Now – I think that your question is more specifically that by definition ID, and more specifically creationism posits larger positions/topics that are more radically outside the scientific mainstream. Considering them often requires multi-domain acceptance of things that science generally does not accept – that geologic features, for example, were created by a single, global, worldwide flood. This seemingly creates a situation where in order to be taken seriously one needs to be published in a peer-reviewed journal, but in order to get published they need to be taken seriously. In other words – it’s appears to be no-win scenario. I understand your frustration there – it’s tough trying to make that case…

    Let me point something out however – there are at least some real scientists in both camps (ID and creationism) and it is possible to publish evidence for and disputes or against something in a scientific way that deals with specifics without reference to the bible or God. If you want to build a big case – you do it one step at a time. But where are those? Have any of them even been submitted? For example, why would it not be possible – if they’re so sure – to publish on something like this: http://creation.com/stickleback-evolution ? I think that mostly – that’s what many of us are referring to – but I don’t like to speak for others.

    When you ask, “Would you accept an article if it were published in a peer reviewed journal that allows articles on creation science or articles pointing to the legitimacy of Intelligent Design?” Yes and no. I would certainly be “more willing to look at something” like that for the simple fact that peer review always helps if for no other reason than that it helps clarrify the larger picture and see if there is any agreement, coherence – or just as importantly, is there ever any critical disagreement on factual (ie, non-faith based) basises. It lets me know that people are actually considering _something_. Believe it or not, things are “considered” before they make it into peer reviewed journals – its just got to work its way through the process of rigorous questioning – but I think that many people look to scientists to ultimately answer questions of science is quite different than just looking to our peers for approval – it’s really looking to them for expertise and insight.

  7. Brian, I knew I could count on your for a well thought out comment, and a long one🙂 .

    I do not say that getting information checked out by people that specialize in a field is not needed. I do not oppose a peer review system. I only commented that fascinates me that some will point to the current peer review process and say that unless your information is accepted by this process, it does not count.

    I think the current peer review process is broken and corrupt. Much like most things in this world it is being driven by money and not by the need to further knowledge.

    It is my opinion that if a journal where to print any article that showed the possibility of intelligent design it would be boycotted. If this is true, what are the chances a journal would take the chance of this happening and in the desire to save themselves will reject any article of this sort. This scenario reduces the credibility of peer review, which is dissapointing.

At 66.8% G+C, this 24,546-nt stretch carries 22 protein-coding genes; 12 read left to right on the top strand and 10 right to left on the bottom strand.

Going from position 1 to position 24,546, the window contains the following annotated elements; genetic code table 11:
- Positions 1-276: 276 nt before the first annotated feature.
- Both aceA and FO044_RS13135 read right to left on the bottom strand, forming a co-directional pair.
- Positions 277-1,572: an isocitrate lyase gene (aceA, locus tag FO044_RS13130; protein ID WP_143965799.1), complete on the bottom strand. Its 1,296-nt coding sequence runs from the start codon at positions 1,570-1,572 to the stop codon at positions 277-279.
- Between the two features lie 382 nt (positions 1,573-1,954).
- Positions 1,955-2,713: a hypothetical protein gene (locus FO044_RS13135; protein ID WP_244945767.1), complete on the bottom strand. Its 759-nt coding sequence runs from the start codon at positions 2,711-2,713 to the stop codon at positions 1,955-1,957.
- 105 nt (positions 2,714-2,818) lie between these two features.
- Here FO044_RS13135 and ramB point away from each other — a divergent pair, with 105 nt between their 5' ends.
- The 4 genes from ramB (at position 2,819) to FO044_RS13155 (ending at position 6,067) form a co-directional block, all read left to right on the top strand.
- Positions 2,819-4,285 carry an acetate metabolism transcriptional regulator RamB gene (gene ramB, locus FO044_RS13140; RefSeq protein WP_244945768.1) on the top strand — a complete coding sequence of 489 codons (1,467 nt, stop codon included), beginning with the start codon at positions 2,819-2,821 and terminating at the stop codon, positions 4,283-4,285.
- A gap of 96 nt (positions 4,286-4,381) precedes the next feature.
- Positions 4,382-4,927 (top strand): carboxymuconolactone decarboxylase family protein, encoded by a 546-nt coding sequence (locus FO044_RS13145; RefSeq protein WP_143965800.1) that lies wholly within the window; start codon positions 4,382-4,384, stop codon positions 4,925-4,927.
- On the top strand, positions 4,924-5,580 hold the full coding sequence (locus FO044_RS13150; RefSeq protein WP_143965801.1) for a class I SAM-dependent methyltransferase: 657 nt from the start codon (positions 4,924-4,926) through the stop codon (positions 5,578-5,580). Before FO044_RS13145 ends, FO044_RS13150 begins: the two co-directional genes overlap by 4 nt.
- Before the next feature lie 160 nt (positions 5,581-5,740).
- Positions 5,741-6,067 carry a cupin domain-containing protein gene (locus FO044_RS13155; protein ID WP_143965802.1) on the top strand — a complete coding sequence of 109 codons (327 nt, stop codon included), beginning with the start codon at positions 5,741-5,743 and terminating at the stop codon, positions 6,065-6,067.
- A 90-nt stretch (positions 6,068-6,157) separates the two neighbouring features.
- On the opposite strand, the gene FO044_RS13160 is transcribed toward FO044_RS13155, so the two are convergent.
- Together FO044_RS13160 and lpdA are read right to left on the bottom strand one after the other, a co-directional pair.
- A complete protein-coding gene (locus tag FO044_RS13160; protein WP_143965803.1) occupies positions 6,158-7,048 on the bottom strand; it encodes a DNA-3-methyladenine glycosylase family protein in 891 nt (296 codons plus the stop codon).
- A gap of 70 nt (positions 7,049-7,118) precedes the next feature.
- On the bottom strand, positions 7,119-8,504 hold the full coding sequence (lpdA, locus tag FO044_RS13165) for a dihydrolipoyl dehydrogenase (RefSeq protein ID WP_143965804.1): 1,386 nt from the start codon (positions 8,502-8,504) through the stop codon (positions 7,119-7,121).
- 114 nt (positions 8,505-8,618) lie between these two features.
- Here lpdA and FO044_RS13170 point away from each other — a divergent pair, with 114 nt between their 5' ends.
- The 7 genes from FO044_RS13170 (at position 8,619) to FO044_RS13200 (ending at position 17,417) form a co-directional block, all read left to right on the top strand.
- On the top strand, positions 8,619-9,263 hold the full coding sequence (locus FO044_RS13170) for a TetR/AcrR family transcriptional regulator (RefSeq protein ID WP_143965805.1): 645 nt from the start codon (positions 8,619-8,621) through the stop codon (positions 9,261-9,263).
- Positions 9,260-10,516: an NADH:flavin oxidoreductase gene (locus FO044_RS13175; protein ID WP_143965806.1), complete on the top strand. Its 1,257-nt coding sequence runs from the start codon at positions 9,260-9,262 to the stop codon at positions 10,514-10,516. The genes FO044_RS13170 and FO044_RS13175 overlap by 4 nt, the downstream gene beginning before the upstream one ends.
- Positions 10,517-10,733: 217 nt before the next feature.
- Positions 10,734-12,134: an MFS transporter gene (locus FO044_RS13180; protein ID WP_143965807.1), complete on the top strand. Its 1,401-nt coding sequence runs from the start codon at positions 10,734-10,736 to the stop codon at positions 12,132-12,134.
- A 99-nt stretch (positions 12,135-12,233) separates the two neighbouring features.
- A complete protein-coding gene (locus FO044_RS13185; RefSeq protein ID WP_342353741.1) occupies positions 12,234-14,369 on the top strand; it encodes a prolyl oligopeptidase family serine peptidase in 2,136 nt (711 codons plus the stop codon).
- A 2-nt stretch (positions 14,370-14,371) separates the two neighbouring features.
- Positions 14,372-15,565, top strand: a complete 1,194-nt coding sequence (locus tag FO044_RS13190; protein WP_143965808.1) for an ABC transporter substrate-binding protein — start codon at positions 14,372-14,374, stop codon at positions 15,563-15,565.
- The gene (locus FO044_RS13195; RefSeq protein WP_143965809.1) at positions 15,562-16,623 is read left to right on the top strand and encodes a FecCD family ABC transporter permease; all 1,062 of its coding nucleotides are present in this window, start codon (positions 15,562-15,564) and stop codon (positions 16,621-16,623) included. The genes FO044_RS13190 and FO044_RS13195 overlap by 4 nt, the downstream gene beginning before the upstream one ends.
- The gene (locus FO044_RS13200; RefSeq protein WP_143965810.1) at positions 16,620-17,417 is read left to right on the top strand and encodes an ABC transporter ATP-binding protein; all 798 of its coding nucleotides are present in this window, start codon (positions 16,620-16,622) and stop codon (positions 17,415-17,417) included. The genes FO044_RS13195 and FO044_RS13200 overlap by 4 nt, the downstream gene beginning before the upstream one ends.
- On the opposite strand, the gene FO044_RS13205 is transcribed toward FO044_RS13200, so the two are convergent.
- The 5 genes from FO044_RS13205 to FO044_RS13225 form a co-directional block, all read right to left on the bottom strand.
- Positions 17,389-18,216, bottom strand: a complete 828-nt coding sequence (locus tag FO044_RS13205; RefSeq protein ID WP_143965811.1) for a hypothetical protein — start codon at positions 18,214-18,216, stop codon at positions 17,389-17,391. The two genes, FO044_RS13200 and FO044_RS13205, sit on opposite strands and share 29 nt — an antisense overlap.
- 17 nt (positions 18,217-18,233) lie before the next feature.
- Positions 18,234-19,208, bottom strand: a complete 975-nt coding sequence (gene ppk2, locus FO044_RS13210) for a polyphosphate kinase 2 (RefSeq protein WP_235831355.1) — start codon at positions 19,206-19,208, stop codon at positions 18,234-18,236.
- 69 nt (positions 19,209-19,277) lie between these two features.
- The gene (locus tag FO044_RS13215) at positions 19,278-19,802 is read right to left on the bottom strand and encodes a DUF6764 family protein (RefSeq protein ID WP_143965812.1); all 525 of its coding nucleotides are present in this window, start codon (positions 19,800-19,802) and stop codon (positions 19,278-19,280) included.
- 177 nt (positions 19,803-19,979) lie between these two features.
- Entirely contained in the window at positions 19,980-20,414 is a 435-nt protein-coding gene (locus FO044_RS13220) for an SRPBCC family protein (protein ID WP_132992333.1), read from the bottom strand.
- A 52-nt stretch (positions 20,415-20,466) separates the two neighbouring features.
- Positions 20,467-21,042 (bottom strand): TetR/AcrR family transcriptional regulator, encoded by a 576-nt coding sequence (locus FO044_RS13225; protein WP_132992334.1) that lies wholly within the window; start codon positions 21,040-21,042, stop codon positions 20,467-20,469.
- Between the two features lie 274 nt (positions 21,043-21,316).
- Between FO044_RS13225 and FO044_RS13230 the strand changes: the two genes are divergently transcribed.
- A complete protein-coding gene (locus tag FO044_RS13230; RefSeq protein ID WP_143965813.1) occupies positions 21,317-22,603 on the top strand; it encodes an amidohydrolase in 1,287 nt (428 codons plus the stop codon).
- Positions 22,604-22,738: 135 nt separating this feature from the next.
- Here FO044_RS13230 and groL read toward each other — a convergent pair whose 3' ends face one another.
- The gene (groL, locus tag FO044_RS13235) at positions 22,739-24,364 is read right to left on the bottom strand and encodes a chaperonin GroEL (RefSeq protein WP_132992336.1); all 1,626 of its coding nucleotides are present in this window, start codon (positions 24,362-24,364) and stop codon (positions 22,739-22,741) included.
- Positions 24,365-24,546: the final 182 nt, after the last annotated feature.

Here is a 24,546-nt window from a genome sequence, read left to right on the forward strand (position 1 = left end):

I have read several accounts by scientists of how the peer review process is used to exclude any cutting edge advancements that goes against the norm. Yes, I know advancements in science are happening but scientists are being forced to make those advancements with the commonly accepted processes.

    But the main question of my post is this, Would you accept a peer reviewed journal as authoritative if it published articles supporting intelligent design?

  8. You asked, “Would you accept a peer reviewed journal as authoritative if it published articles supporting intelligent design?”

    It would depend on the type of article it allowed. Imagine an article saying, “No one has an explanation for X, therefore God must be the explanation.” This should not be in a science journal because “god” is not a scientific concept. It can’t be measured, observed or inferred from the measurable/observable.

    Imagine a different type of article that brings up some ‘standard’ ID arguments that have already been shot down. This article should not be admitted in a scientific journal because it isn’t original. (See Personal Failure’s comments above.)

    I would not consider a journal publishing these types of articles authoritative.

    However, if an article was published that didn’t refer to the concept of ‘god’ as an explanation, and was discussing something original, and was posing a problem for the theory of evolution then it should be published somewhere. If it met the standards of a particular journal in terms of quality and depth of research, why shouldn’t it be published?

    But, then, that’s just science and not specifically ‘intelligent design’. Even if the author has a particular religious perspective, that doesn’t negate the work or its relevance. And there are plenty of scientists who believe in God who do get their work published because it meets the standards for publication.

    So, to take this a little further, what do you mean by an “article supporting intelligent design”? I am not aware of an actual working theory of intelligent design. Not in the sense that the theory is expressed in a way that makes it scientific — i.e., predictive, testable, etc.